NGO: U.S.-Backed Iraqi Police Torture, Execute Civilians ‘in Cold Blood’ Near Mosul

Iraqi Federal Police officers observe as air and ground strikes hit the town of Shura, some 30 kilometers south of Mosul, Iraq, Saturday, Oct. 29, 2016. Iraqi troops approaching Mosul from the south advanced into Shura on Saturday after a wave of US led airstrikes and artillery shelling against Islamic …
AP Photo/Marko Drobnjakovic

Human rights watchdog group Amnesty International has accused fighters dressed in Iraqi Federal Police (IFP) uniforms of committing war crimes by torturing and extrajudicially executing civilians they arrested in villages south of Mosul.

“The victims were made to lie on their stomachs and shots were fired between their legs, as they were insulted, often using sectarian language, and accused of being members of ‘Daesh’ [ISIS],” notes the human rights group.

The executed civilians have been identified as ten men and a 16-year-old boy.

Some of them had reportedly defied ISIS’s public orders, announced on local mosques’ loudspeakers, to leave their homes. Those civilians who followed the jihadist group’s orders ended up serving as human shields.

Others who stayed behind, hiding in unfinished or abandoned buildings, allegedly suffered a similar fate, torture, and death at the hands of IFP officers.

Iraqi Federal Police officers allegedly punched, kicked, and beat up the victims with cables in an open desert area. Some of them had their beards pulled out by the jihadists, while one man had his set ablaze.

Citing the discovery of the decomposing remains of three of the victims, the human rights group notes that one of them had been decapitated.

Lynn Maalouf, deputy director for research at Amnesty International’s Beirut regional office, declared:

Men in Federal Police uniform have carried out multiple unlawful killings, apprehending and then deliberately killing in cold blood residents in villages south of Mosul. In some cases the residents were tortured before they were shot dead execution-style.

Deliberately killing captives and other defenseless individuals is prohibited by international humanitarian law and is a war crime. It is crucial that the Iraqi authorities carry out prompt, thorough, impartial and independent investigations into these crimes under international law, and bring those responsible to justice. Without effective measures to suppress and punish serious violations, there is a real risk that we could see war crimes of this kind repeated in other Iraqi villages and towns during the Mosul offensive.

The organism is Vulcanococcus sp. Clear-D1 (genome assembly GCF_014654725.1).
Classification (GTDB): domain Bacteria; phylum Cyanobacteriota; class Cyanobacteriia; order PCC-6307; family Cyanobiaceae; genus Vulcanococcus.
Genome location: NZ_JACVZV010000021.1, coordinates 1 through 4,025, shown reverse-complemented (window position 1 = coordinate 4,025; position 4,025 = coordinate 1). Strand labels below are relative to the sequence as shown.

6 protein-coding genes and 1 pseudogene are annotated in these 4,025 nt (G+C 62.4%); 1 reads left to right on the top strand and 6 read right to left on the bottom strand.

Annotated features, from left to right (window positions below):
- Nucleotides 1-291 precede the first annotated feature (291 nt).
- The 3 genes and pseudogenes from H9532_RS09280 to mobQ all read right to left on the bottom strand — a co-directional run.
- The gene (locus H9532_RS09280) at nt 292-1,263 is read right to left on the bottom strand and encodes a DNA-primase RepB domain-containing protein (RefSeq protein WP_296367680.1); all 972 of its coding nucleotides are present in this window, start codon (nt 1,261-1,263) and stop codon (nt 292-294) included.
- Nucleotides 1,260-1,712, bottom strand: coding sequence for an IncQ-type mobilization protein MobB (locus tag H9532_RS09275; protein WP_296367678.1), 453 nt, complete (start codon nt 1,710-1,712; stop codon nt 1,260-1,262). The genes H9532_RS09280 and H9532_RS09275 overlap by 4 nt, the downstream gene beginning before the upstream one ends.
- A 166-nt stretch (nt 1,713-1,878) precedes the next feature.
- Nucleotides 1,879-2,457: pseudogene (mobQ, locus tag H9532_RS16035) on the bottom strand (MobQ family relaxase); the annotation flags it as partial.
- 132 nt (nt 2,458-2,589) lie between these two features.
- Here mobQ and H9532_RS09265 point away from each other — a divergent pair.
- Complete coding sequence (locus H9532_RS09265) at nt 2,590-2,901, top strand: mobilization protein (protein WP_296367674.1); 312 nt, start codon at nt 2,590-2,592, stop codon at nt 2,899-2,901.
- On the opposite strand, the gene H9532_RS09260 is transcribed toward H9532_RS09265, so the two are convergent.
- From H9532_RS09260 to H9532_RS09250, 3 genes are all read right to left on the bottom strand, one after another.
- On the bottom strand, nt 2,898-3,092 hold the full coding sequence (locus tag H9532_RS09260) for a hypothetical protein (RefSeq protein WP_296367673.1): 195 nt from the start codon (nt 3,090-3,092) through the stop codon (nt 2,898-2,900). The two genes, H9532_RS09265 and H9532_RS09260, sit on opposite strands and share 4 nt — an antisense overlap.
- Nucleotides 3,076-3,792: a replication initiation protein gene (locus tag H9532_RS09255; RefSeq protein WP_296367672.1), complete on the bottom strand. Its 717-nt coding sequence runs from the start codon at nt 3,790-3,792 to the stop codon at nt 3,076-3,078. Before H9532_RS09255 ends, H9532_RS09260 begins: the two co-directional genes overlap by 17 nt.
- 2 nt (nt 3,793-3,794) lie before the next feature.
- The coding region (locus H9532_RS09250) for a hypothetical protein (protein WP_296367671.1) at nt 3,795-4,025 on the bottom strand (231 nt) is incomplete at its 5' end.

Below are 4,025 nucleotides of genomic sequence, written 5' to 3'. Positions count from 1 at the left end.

Amnesty International researchers made the gruesome discovery of the civilian atrocities at the hands of IFP officers during visits to several villages in the al-Shura and al-Qayyara sub-districts of northern Iraq’s Nineveh province.

They “gathered evidence indicating that up to six people were extrajudicially executed in late October, apparently due to suspicions they had ties to the armed group calling itself the Islamic State (IS),” notes the human rights group.

Tens of thousands of U.S.-backed Iraqi government forces – including the federal police, Kurdish Peshmerga troops, Sunni tribesman, Shiite militias, many backed by Iran, and Christian fighters – are participating in the ongoing offensive to liberate Mosul from ISIS.

Mosul, Iraq’s second-largest city and ISIS’s last urban stronghold in the country, is also located in the province of Nineveh, also spelled Ninewa.

In addition to the Iraqi government troops, other members of the U.S.-backed force have been accused of committing sectarian atrocities as they advance towards Mosul.

Referring to the killings allegedly carried out by men in IFP uniforms, Amnesty International reveals that they occurred on October 21 amid armed clashes between ISIS and the U.S.-backed Iraqi force in the al-Shura sub-district.

The human rights group reports:

A number of Iraqi forces participating in the conflict against IS, including army units, fighters from two local [Sunni] Tribal Mobilization militias and members of federal and local police, are believed to have been present in, or passed through, the villages while the torture and extrajudicial executions were taking place. Some reports suggest that a senior commander of the ‘Operations to Liberate Ninewa’ may have been in the vicinity at the time.

According to information obtained by Amnesty International, on the morning of 21 October around 10 men and a 16-year-old boy, mainly from the villages of Na’na’a and al-Raseef, were tortured and otherwise ill-treated after they handed themselves over to a small group of men wearing Federal Police uniforms, in an area known as Nus Tal. They had waved a white cloth and lifted their shirts to show that they were not wearing explosive belts and did not pose a threat.

When the Mosul offensive began on October 17, Iraqi Prime Minister Haider al-Abadi vowed that any violations by Iraqi troops and their allies would not be tolerated.

Amnesty International points out that extrajudicial executions by men in Iraqi Federal Police uniforms are not unprecedented.

On 27 May 2016, during operations to retake Falluja and surrounding areas, at least 16 men and boys from the Jumaili tribe were shot dead near Sijir, after handing themselves over to fighters, some of whom were wearing Federal Police uniforms,” it notes. “The Federal Police is part of the Ministry of Interior, and has been involved in counter-insurgency efforts.”